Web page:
One recent study further documented the relationship between the ingestion of FCCSs and lactate metabolism at rest and during exercise (Rosset et al., 2017,c). In this study, healthy volunteers had their lactate production and oxidation measured with intravenous tracer infusion of 13C-labeled lactate while receiving oral sucrose drinks, first at rest then during exercise. At rest, blood lactate concentration increased significantly after sucrose infusion. Systemic lactate production was not measured under fasting conditions, but the values measured after sucrose were 2–3 times higher than the fasting values reported in the literature. About 20% of the lactate that was produced was oxidized, whereas 80% was disposed of non-oxidatively. During exercise, the production of lactate increased about threefold, and 80% of it was oxidized.

Interestingly, another recent study compared the effects of liquid meals containing fat, protein, and either glucose or fructose on muscle energy repletion after a strenuous bout of exercise in healthy trained volunteers (Rosset et al., 2017,b). Unexpectedly, fructose drinks were as effective as glucose drinks in replenishing muscle glycogen stores. Compared with glucose drinks, fructose drinks were associated with lower blood glucose and insulin levels but higher blood-lactate concentrations.

Altogether, these results are consistent with the hypothesis of a splanchnic to muscle fructose lactate shuttle (Tappy and Rosset, 2017; Rosset et al., 2017a). They suggest that a relatively small amount of fructose carbons are released as lactate by splanchnic organs under resting conditions, and that the lactate that is released under these conditions is mainly metabolized non-oxidatively. Splanchnic lactate production increases dramatically in fructose-fed subjects during exercise, and the lactate thus produced is essentially oxidized for energy production. Finally, splanchnic conversion of fructose into lactate may possibly play a role in the post-exercise replenishment of muscle glycogen stores.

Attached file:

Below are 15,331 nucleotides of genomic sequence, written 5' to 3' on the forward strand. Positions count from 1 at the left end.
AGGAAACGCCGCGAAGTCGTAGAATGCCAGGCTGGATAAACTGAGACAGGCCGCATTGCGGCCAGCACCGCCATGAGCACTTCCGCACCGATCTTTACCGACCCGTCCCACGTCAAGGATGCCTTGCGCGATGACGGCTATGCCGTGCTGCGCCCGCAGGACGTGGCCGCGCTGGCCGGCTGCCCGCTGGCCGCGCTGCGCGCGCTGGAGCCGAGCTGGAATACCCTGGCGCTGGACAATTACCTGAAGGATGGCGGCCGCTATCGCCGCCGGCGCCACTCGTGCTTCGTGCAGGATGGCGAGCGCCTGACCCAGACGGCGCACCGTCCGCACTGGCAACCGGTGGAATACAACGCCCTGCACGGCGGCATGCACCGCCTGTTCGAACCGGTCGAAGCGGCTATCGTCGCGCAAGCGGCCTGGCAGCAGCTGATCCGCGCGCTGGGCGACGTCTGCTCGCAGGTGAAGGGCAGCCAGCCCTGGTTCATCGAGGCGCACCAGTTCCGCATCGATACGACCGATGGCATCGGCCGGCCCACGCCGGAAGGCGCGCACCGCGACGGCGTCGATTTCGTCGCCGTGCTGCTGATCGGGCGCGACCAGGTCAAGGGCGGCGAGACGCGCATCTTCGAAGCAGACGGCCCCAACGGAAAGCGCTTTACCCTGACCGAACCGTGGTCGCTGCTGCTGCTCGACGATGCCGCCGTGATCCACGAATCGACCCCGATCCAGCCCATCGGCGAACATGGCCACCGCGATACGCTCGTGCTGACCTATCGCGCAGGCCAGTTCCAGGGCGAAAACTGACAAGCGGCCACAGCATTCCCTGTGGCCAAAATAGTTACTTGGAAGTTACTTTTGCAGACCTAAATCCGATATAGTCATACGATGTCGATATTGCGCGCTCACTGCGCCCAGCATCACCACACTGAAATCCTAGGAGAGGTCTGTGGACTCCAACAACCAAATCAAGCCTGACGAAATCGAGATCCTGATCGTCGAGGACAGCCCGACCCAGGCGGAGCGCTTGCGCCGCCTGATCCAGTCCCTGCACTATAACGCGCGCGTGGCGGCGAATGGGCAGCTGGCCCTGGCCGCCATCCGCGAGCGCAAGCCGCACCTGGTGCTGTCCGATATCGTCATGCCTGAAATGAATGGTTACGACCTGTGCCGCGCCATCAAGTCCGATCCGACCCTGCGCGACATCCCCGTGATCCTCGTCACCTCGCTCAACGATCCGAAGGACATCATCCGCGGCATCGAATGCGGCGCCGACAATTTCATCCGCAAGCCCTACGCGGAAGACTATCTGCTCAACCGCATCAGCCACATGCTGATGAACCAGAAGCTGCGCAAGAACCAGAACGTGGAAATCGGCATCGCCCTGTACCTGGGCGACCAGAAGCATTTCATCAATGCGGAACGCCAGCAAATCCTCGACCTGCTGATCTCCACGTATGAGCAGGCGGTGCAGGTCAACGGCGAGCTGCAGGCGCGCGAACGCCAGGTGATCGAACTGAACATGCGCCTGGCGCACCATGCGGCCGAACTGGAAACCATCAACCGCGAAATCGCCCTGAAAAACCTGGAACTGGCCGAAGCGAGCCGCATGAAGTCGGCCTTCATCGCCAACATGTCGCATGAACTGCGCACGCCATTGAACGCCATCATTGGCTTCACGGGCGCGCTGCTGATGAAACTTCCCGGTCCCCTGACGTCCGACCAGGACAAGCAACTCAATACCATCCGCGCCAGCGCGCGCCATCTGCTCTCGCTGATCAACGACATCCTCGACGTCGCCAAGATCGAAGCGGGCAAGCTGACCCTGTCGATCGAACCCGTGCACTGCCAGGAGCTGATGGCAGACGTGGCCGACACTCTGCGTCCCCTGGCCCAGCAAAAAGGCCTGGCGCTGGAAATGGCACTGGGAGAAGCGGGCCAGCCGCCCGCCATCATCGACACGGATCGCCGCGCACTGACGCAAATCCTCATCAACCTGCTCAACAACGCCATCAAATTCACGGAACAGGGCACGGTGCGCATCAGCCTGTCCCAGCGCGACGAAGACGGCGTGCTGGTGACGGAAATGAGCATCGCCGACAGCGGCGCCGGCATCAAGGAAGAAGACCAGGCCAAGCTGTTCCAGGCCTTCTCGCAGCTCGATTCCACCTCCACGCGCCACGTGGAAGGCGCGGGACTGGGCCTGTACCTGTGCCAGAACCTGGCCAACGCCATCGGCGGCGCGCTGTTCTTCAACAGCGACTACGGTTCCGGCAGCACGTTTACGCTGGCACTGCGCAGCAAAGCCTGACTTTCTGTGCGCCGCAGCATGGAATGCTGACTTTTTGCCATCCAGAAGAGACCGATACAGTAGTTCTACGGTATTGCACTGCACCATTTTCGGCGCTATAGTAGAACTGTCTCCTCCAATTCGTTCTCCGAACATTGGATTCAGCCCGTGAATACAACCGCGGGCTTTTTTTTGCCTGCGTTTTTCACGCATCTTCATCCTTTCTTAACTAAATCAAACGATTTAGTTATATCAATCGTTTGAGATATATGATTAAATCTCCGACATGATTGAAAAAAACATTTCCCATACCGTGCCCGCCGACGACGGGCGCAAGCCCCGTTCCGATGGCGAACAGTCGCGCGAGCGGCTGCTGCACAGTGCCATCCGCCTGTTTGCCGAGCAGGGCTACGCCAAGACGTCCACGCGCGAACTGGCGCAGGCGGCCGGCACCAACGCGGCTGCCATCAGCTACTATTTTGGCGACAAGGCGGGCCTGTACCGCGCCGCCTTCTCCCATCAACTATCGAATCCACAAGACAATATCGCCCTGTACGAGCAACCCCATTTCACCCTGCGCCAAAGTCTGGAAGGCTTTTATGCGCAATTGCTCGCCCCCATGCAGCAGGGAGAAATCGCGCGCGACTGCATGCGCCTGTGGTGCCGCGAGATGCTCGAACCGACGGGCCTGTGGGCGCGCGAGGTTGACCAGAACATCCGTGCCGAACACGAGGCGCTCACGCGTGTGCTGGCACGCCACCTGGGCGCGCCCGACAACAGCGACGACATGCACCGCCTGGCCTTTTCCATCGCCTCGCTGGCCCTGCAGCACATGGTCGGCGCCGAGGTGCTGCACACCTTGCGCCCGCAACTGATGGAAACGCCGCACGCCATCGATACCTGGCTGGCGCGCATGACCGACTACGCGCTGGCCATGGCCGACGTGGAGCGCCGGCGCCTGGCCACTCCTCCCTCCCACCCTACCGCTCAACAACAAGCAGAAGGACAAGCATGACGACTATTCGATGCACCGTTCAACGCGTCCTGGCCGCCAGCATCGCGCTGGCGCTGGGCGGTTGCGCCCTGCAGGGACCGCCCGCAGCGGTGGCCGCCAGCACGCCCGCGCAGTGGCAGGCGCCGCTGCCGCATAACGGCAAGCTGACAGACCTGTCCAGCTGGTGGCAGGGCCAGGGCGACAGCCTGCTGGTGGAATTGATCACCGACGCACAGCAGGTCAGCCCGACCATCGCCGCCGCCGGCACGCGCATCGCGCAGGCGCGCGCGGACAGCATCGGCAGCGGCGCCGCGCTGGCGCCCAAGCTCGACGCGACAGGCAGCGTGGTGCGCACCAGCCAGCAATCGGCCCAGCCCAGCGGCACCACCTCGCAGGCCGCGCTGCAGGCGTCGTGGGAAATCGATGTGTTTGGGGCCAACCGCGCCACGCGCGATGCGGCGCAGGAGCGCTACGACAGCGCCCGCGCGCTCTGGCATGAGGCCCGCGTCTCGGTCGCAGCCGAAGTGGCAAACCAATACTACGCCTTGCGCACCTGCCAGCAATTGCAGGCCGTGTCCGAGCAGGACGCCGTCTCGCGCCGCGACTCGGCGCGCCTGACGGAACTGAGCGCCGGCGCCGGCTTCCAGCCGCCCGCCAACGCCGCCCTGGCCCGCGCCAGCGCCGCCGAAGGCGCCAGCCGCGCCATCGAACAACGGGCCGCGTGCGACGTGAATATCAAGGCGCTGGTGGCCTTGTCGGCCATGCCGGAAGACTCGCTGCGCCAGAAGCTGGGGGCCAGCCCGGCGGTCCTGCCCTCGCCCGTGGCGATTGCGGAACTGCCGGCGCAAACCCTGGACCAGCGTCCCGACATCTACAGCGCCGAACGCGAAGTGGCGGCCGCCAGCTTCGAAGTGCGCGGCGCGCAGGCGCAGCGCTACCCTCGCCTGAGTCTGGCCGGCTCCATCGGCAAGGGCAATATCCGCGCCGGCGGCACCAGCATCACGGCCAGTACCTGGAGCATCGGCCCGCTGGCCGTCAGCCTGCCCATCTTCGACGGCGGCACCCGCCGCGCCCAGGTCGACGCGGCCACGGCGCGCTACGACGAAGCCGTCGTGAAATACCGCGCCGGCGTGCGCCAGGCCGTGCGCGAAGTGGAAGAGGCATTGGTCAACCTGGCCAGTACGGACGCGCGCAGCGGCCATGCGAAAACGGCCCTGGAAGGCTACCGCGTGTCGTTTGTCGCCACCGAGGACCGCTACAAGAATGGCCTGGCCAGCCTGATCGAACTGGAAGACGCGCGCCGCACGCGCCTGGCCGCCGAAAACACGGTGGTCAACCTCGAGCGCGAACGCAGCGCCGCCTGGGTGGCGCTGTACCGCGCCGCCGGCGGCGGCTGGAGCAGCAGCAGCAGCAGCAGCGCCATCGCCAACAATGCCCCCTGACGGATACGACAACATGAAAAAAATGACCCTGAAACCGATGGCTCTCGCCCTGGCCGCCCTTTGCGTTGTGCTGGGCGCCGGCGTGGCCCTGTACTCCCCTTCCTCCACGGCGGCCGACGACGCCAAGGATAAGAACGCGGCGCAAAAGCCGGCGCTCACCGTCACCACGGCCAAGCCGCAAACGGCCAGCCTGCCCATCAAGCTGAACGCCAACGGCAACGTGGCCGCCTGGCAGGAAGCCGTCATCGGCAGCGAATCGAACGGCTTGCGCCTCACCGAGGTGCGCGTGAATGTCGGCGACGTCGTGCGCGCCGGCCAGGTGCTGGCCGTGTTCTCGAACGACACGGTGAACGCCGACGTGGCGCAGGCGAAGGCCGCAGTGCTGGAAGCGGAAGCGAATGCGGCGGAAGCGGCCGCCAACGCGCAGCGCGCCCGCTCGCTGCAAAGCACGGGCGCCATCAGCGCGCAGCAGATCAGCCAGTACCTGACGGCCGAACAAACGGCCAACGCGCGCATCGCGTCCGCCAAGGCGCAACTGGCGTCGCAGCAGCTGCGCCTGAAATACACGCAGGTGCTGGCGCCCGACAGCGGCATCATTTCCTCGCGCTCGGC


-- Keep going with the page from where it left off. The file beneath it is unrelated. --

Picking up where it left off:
There is a large body of evidence to show that the ingestion of pure fructose, or of FCCSs, acutely stimulates gluconeogenesis and de novo lipogenesis in the splanchnic tissues of healthy individuals, and that a high-FCCS diet can cause potentially adverse effects on blood glucose and lipid levels, and on the levels of intrahepatic lipids in sedentary subjects. There is also strong evidence that athletes can consume large daily doses of FCCSs without apparent adverse effects. There is also emerging evidence that FCCSs may confer some energetic advantage during exercise. These apparently contradictory observations may be explained by the two-step metabolism of fructose, which involves an initial processing of fructose carbons into lactate, glucose, and fatty acids in splanchnic cells expressing fructokinase and aldolase B. For any given amount of fructose ingested, the fate of the fructose's carbon varies according to other environmental factors. One may therefore propose the following model (Tappy and Rosset, 2017) to account for the effects of dietary fructose on lipid and glucose homeostasis. (1) Fructose uptake and conversion to trioses-phosphate is directly proportional to dietary fructose absorption from the gut. The higher the fructose intake, the higher the rate and amount of triose-phosphate generated in fructose-metabolizing splanchnic organs. One can postulate that the triose-phosphate generated in this way will be preferentially metabolized in pathways that require less energy in order to use energy as efficiently as possible. According to this scheme, the triose-phosphate would be preferentially oxidized in situ, and/or converted into lactate as these metabolic processes will occur with minimal energy loss to heat. Gluconeogenesis and de novo lipogenesis would be used as a second choice, once the preferred pathways are saturated, as both processes consume substantial amounts of ATP (Tappy et al., 2013). Any adverse metabolic effects of fructose would therefore be observed mainly under conditions where fructose disposal through lactate is quantitatively small. (2) The maximal rate of lactate synthesis from fructose and its limiting factors remain largely speculative at this time (Fig. 1). One may postulate, however, that splanchnic lactate production depends on splanchnic ATP turnover, on splanchnic redox conditions, and on the concentration gradient between the intracellular lactate in the splanchnic tissues and blood lactate; the amount and functional activities of key enzymes, such as lactate dehydrogenase, and of lactate transporters will also be involved. Splanchnic lactate production will, however, also depend on extra-splanchnic lactate metabolism, which will impact on blood lactate concentrations. During exercise, increased ATP turnover markedly stimulates tricarboxylic cycle activity and oxidative phosphorylation in oxidative muscle fibers, and may therefore favor the uptake of lactate by muscle and its oxidative degradation to CO2. (3) During periods of physical inactivity, whole-body ATP turnover is low, and splanchnic lactate production may be quickly inhibited by increasing blood lactate concentration. Under these conditions, fructose disposal may initially switch to gluconeogenesis because this process is associated with a significant, yet relatively modest, energy cost when compared with de novo lipogenesis. As for lactate production, splanchnic glucose output is closely regulated by both insulin and blood glucose itself, and hence is quantitatively limited in resting conditions. De novo lipogenesis is highly energy inefficient, and therefore may be activated mainly when triose-phosphate generation and splanchnic lactate production have reached their maximal rates relative to overall energy turnover. This process can be increased to some extent with a single administration of fructose, but will really become quantitatively important when fructose intake remains high over several days and the expression of lipogenic enzymes increases.